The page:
Analysis of the Mutsinzi Report

Luc Marchal – Collective for the Truth

Introductory Observations
The Truth is not one-sided. It is a reality made up of many aspects. One must note that the truth about the tragic events of 1994 in Rwanda is especially difficult to get the mind around. Here, nearly 16 years after they happened, and while the attack of 6 April 1994 has been universally recognized as the spark that set off the genocide, the United Nations, which was assigned to help Rwandans in the difficult search for peace, has never found it worthwhile to conduct an international investigation of this attack. After which the entire region of the African Great Lakes was turned into an enormous battlefield, where the victims are numbered in the millions.
The current document is a contribution to this search for the Truth. It is the result of the work of a collective, and only a synthesis of that group-work is presented. But this document should nonetheless allow the reader to come to a more personal understanding of the complexity of the Rwandan situation, in general, and of the intrinsic quality of the Mutsinzi Report, in particular.
If this collective endeavor is signed by only one person, that is because of concern for preserving the security of those who took part in this writing.
The different paragraphs that follow are in the order of the chapters of the Report.
General Introduction
Composition of “Independent Committee of Experts”
The real independence of the Committee is, to say the least, difficult to determine when one considers that its title was subject to the approval of the Chief of State, who, himself, was under official investigation by two European judges.
On the other hand, one cannot help but notice the total absence of any international-grade experts on this exclusively Rwandan Committee that, throughout its work, had to deal with technical areas well outside strictly national bounds.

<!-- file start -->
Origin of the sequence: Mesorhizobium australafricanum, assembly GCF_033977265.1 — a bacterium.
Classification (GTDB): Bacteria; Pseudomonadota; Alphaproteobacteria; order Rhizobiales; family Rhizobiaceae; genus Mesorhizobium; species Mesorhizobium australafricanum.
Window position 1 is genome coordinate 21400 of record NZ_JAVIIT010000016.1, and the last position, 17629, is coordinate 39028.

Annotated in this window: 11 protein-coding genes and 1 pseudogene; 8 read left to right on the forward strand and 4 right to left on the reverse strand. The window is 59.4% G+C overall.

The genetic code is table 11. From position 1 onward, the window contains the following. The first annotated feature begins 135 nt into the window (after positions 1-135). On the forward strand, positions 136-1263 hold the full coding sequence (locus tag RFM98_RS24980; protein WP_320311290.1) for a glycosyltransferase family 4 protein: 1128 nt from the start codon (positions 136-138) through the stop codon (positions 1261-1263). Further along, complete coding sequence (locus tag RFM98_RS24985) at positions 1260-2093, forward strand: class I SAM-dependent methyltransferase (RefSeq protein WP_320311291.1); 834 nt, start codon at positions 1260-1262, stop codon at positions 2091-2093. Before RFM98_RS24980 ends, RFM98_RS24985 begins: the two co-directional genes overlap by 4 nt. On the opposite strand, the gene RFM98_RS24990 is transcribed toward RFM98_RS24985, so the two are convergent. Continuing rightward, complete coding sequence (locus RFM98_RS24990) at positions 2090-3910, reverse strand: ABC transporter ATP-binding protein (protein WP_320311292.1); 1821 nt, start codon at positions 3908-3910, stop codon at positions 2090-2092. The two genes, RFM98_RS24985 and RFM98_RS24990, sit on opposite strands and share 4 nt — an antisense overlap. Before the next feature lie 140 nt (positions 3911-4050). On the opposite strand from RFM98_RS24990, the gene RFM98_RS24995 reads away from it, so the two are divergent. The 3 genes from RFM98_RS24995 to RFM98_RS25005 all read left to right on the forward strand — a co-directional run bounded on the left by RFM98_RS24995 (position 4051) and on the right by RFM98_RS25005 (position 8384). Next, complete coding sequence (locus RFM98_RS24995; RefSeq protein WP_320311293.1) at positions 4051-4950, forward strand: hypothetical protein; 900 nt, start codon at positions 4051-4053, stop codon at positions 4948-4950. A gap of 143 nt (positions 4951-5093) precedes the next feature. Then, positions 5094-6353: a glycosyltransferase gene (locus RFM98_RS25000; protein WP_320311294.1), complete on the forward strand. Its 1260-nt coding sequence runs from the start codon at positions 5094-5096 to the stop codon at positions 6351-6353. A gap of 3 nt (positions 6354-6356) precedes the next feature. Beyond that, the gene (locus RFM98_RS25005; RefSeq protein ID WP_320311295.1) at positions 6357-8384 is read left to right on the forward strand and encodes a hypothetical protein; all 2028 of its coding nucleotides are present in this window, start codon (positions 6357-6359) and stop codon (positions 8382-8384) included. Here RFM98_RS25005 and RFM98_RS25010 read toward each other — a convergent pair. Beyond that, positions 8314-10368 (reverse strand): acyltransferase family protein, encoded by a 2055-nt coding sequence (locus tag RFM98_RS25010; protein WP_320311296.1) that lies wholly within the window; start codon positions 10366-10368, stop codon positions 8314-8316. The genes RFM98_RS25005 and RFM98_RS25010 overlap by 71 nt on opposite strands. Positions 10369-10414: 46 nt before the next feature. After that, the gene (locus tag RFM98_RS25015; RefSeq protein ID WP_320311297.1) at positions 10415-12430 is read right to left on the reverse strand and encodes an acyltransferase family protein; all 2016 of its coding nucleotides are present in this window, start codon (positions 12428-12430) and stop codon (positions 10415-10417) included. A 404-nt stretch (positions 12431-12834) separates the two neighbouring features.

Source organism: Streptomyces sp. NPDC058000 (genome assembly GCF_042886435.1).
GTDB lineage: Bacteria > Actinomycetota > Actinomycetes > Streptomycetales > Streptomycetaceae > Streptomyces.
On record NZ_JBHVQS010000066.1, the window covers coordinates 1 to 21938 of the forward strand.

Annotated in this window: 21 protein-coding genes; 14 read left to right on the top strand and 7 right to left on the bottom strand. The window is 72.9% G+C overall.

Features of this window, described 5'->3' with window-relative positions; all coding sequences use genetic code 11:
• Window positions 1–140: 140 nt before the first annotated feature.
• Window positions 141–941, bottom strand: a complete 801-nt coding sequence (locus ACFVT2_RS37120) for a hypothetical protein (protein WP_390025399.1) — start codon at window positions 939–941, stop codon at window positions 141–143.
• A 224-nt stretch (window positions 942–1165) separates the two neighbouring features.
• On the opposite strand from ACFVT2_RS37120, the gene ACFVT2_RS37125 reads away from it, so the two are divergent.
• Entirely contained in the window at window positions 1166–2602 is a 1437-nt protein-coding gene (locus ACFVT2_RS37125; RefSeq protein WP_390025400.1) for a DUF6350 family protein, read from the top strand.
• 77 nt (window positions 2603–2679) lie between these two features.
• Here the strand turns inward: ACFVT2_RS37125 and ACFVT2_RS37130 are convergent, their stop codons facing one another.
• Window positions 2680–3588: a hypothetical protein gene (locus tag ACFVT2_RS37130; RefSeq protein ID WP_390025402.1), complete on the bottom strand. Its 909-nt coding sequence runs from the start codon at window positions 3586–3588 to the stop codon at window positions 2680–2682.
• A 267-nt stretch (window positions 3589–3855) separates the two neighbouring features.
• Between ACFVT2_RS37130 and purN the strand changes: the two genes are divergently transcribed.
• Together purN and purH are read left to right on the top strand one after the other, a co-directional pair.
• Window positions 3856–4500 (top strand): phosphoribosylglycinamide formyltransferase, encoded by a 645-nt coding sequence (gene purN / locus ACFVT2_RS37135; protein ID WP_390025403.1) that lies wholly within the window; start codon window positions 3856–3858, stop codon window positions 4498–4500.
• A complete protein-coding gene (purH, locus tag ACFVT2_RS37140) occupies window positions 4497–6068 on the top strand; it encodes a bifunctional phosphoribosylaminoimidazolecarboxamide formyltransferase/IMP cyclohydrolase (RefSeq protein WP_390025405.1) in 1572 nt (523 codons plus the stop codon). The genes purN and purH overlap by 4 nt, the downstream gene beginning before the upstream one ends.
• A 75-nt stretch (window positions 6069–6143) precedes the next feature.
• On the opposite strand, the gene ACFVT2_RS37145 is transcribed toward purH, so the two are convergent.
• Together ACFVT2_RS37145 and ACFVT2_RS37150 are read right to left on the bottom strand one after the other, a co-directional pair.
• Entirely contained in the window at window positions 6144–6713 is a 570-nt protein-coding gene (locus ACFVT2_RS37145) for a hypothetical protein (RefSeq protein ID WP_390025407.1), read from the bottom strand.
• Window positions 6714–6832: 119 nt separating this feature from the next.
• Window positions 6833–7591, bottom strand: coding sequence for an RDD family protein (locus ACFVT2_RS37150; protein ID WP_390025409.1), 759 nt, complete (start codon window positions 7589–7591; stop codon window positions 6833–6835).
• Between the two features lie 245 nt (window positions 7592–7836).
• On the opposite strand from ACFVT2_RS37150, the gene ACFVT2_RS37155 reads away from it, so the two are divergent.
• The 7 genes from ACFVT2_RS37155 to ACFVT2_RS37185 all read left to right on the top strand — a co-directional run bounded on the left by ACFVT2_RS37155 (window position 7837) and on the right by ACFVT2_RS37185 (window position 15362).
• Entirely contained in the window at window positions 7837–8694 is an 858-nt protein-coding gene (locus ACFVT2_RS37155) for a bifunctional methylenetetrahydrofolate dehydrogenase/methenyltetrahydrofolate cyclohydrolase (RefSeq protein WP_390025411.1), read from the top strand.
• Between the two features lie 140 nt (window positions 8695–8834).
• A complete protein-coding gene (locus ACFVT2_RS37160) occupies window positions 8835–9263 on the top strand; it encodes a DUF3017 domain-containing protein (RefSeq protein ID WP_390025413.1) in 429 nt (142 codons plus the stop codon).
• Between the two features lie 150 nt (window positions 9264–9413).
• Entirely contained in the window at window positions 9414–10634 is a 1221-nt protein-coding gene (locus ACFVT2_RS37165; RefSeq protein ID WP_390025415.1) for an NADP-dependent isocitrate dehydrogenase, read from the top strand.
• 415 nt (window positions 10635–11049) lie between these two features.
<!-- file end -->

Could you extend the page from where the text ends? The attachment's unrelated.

It is very difficult, in such a configuration, to calm all the concerns over the real independence and expertise of this Committee. Especially when its presiding director [Mutsinzi] is a founding member of the Rwandan Patriotic Front (RPF).
Methodology employed
Right away the Committee postulates that the authorities in post-genocide Rwanda had nothing to do with the attack of 6 April 1994, and that accusations to the contrary are motivated by ideology, and made by génocidaires and their allies. It is most astonishing that an “independent” commission whose objective is, specifically, to tweeze the true from the false, would begin its work with such an a priori judgment. If this is the starting point for the Mutsinzi Committee, there is every reason to fear that all the elements of its Report will be oriented toward showing the pertinence of its postulate and not the reality of the facts.
As to the selection of witnesses, about all that can be said at this stage of the analysis of the Report is that nearly all of them were found in Rwanda. A more nuanced comment might be possible after we have looked at the quality of theses witnesses. It is mentioned that General Dallaire was contacted, unsuccessfully, to get his testimony, so it seems strange that the same effort was not made toward Mr. Jacques-Roger Booh-Booh, the Special Representative of the UN Secretary General and the official head of the mission [i.e., Dallaire’s boss].
In the chapter on methodology, it is stated that the Committee placed a great deal of importance on testimony drawn from officials of the United Nations Assistance Mission in Rwanda (UNAMIR). In particular from those blue helmets assigned to Kanombe airport the night of 6 April 1994, certain of whom were working at key positions, like in the control tower. As the chief of the Kigali Sector of the UNAMIR, I can state specifically that no blue helmets were working in any capacity or were even present inside the control tower.
Political context leading up to the 6 April 1994 attack
No one is arguing that this context was anything like simple or peaceful. It would be chancy to try to present a systematic analysis of the Committee’s version of the political scene, which, in any case, winds up being a pretty feckless polemic. Let’s note, after reading this part of the Report, that the Committee imputes the entire responsibility for the degradation of the political atmosphere in Rwanda to President Habyarimana and his inner circle, as well as to the hard core of politicians and military officers opposed to any form of democratization of the regime and, more specifically, to the Arusha peace deal[2].